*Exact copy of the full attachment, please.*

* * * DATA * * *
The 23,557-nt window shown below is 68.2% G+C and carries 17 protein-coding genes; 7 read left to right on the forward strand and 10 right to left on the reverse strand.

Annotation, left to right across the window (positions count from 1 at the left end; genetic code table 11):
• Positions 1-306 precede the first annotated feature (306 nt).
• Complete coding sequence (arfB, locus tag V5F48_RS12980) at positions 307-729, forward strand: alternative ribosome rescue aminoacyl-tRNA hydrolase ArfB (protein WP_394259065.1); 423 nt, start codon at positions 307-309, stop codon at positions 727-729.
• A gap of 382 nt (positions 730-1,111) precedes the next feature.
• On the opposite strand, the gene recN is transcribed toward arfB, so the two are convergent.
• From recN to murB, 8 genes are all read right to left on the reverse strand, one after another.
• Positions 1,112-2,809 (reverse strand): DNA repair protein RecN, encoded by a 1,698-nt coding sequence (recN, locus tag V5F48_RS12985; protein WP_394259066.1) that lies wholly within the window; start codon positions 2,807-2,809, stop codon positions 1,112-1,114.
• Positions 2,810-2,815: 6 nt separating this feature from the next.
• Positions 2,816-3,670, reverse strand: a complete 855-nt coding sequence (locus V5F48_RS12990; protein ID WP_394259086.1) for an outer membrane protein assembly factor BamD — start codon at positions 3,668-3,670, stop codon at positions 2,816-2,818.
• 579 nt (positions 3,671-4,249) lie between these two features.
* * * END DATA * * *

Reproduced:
The 23,557-nt window shown below is 68.2% G+C and carries 17 protein-coding genes; 7 read left to right on the forward strand and 10 right to left on the reverse strand.

Annotation, left to right across the window (positions count from 1 at the left end; genetic code table 11):
• Positions 1-306 precede the first annotated feature (306 nt).
• Complete coding sequence (arfB, locus tag V5F48_RS12980) at positions 307-729, forward strand: alternative ribosome rescue aminoacyl-tRNA hydrolase ArfB (protein WP_394259065.1); 423 nt, start codon at positions 307-309, stop codon at positions 727-729.
• A gap of 382 nt (positions 730-1,111) precedes the next feature.
• On the opposite strand, the gene recN is transcribed toward arfB, so the two are convergent.
• From recN to murB, 8 genes are all read right to left on the reverse strand, one after another.
• Positions 1,112-2,809 (reverse strand): DNA repair protein RecN, encoded by a 1,698-nt coding sequence (recN, locus tag V5F48_RS12985; protein WP_394259066.1) that lies wholly within the window; start codon positions 2,807-2,809, stop codon positions 1,112-1,114.
• Positions 2,810-2,815: 6 nt separating this feature from the next.
• Positions 2,816-3,670, reverse strand: a complete 855-nt coding sequence (locus V5F48_RS12990; protein ID WP_394259086.1) for an outer membrane protein assembly factor BamD — start codon at positions 3,668-3,670, stop codon at positions 2,816-2,818.
• 579 nt (positions 3,671-4,249) lie between these two features.